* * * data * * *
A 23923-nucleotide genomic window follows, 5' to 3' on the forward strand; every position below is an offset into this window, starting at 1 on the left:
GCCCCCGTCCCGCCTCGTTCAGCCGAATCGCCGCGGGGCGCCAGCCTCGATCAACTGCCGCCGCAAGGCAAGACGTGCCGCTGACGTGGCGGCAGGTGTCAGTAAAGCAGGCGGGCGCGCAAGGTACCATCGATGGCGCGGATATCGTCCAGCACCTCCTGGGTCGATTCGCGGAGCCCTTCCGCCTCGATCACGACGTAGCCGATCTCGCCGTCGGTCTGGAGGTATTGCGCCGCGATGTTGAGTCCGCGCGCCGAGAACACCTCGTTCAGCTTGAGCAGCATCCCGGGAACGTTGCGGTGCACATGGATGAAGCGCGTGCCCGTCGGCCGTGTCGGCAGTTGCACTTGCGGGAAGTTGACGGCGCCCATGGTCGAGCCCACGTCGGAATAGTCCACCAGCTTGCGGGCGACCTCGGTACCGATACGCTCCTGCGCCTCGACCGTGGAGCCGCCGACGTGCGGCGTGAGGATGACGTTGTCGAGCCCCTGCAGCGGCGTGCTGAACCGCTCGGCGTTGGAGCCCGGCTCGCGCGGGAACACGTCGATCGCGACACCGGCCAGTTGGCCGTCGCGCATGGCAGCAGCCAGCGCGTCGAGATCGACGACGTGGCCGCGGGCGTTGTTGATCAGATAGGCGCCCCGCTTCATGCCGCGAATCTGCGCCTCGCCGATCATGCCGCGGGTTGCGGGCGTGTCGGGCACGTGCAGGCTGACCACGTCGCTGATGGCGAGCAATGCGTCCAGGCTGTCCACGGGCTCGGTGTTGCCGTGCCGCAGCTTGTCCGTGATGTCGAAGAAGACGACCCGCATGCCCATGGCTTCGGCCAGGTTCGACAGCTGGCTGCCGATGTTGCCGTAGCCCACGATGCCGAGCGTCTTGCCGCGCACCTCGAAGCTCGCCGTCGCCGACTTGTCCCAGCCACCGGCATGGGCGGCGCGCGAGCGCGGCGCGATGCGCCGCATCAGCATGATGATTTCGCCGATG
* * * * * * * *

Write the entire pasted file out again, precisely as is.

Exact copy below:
A 23923-nucleotide genomic window follows, 5' to 3' on the forward strand; every position below is an offset into this window, starting at 1 on the left:
GCCCCCGTCCCGCCTCGTTCAGCCGAATCGCCGCGGGGCGCCAGCCTCGATCAACTGCCGCCGCAAGGCAAGACGTGCCGCTGACGTGGCGGCAGGTGTCAGTAAAGCAGGCGGGCGCGCAAGGTACCATCGATGGCGCGGATATCGTCCAGCACCTCCTGGGTCGATTCGCGGAGCCCTTCCGCCTCGATCACGACGTAGCCGATCTCGCCGTCGGTCTGGAGGTATTGCGCCGCGATGTTGAGTCCGCGCGCCGAGAACACCTCGTTCAGCTTGAGCAGCATCCCGGGAACGTTGCGGTGCACATGGATGAAGCGCGTGCCCGTCGGCCGTGTCGGCAGTTGCACTTGCGGGAAGTTGACGGCGCCCATGGTCGAGCCCACGTCGGAATAGTCCACCAGCTTGCGGGCGACCTCGGTACCGATACGCTCCTGCGCCTCGACCGTGGAGCCGCCGACGTGCGGCGTGAGGATGACGTTGTCGAGCCCCTGCAGCGGCGTGCTGAACCGCTCGGCGTTGGAGCCCGGCTCGCGCGGGAACACGTCGATCGCGACACCGGCCAGTTGGCCGTCGCGCATGGCAGCAGCCAGCGCGTCGAGATCGACGACGTGGCCGCGGGCGTTGTTGATCAGATAGGCGCCCCGCTTCATGCCGCGAATCTGCGCCTCGCCGATCATGCCGCGGGTTGCGGGCGTGTCGGGCACGTGCAGGCTGACCACGTCGCTGATGGCGAGCAATGCGTCCAGGCTGTCCACGGGCTCGGTGTTGCCGTGCCGCAGCTTGTCCGTGATGTCGAAGAAGACGACCCGCATGCCCATGGCTTCGGCCAGGTTCGACAGCTGGCTGCCGATGTTGCCGTAGCCCACGATGCCGAGCGTCTTGCCGCGCACCTCGAAGCTCGCCGTCGCCGACTTGTCCCAGCCACCGGCATGGGCGGCGCGCGAGCGCGGCGCGATGCGCCGCATCAGCATGATGATTTCGCCGATG